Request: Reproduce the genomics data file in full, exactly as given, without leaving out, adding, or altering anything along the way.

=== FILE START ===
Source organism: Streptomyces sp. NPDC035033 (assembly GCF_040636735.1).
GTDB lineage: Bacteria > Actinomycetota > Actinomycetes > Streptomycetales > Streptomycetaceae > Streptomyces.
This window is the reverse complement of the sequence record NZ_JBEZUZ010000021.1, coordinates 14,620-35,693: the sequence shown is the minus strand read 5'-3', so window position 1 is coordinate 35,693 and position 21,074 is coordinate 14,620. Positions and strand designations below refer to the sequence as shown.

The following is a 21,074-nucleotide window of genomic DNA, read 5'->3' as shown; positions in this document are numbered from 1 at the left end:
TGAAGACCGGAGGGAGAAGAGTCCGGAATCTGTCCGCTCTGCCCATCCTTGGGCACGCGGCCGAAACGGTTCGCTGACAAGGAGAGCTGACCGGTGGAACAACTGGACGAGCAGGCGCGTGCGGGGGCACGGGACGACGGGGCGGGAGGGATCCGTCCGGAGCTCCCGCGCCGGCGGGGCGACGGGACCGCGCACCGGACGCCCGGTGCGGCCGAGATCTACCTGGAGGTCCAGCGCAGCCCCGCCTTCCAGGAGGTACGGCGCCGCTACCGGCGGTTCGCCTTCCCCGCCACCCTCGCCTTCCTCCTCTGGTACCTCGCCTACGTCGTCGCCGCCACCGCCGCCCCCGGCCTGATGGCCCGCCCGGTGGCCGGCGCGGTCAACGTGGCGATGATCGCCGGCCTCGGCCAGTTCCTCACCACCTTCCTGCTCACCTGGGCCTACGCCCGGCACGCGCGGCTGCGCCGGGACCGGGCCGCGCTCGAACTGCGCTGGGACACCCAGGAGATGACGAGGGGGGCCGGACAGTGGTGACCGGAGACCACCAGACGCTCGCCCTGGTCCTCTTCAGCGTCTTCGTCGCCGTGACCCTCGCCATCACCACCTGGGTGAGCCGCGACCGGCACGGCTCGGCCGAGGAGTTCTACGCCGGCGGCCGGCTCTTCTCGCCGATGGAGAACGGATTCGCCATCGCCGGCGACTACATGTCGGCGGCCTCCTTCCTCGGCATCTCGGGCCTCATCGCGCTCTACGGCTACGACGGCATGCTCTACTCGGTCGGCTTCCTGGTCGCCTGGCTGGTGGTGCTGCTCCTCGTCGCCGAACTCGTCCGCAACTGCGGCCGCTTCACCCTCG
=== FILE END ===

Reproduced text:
Source organism: Streptomyces sp. NPDC035033 (assembly GCF_040636735.1).
GTDB lineage: Bacteria > Actinomycetota > Actinomycetes > Streptomycetales > Streptomycetaceae > Streptomyces.
This window is the reverse complement of the sequence record NZ_JBEZUZ010000021.1, coordinates 14,620-35,693: the sequence shown is the minus strand read 5'-3', so window position 1 is coordinate 35,693 and position 21,074 is coordinate 14,620. Positions and strand designations below refer to the sequence as shown.

The following is a 21,074-nucleotide window of genomic DNA, read 5'->3' as shown; positions in this document are numbered from 1 at the left end:
TGAAGACCGGAGGGAGAAGAGTCCGGAATCTGTCCGCTCTGCCCATCCTTGGGCACGCGGCCGAAACGGTTCGCTGACAAGGAGAGCTGACCGGTGGAACAACTGGACGAGCAGGCGCGTGCGGGGGCACGGGACGACGGGGCGGGAGGGATCCGTCCGGAGCTCCCGCGCCGGCGGGGCGACGGGACCGCGCACCGGACGCCCGGTGCGGCCGAGATCTACCTGGAGGTCCAGCGCAGCCCCGCCTTCCAGGAGGTACGGCGCCGCTACCGGCGGTTCGCCTTCCCCGCCACCCTCGCCTTCCTCCTCTGGTACCTCGCCTACGTCGTCGCCGCCACCGCCGCCCCCGGCCTGATGGCCCGCCCGGTGGCCGGCGCGGTCAACGTGGCGATGATCGCCGGCCTCGGCCAGTTCCTCACCACCTTCCTGCTCACCTGGGCCTACGCCCGGCACGCGCGGCTGCGCCGGGACCGGGCCGCGCTCGAACTGCGCTGGGACACCCAGGAGATGACGAGGGGGGCCGGACAGTGGTGACCGGAGACCACCAGACGCTCGCCCTGGTCCTCTTCAGCGTCTTCGTCGCCGTGACCCTCGCCATCACCACCTGGGTGAGCCGCGACCGGCACGGCTCGGCCGAGGAGTTCTACGCCGGCGGCCGGCTCTTCTCGCCGATGGAGAACGGATTCGCCATCGCCGGCGACTACATGTCGGCGGCCTCCTTCCTCGGCATCTCGGGCCTCATCGCGCTCTACGGCTACGACGGCATGCTCTACTCGGTCGGCTTCCTGGTCGCCTGGCTGGTGGTGCTGCTCCTCGTCGCCGAACTCGTCCGCAACTGCGGCCGCTTCACCCTCG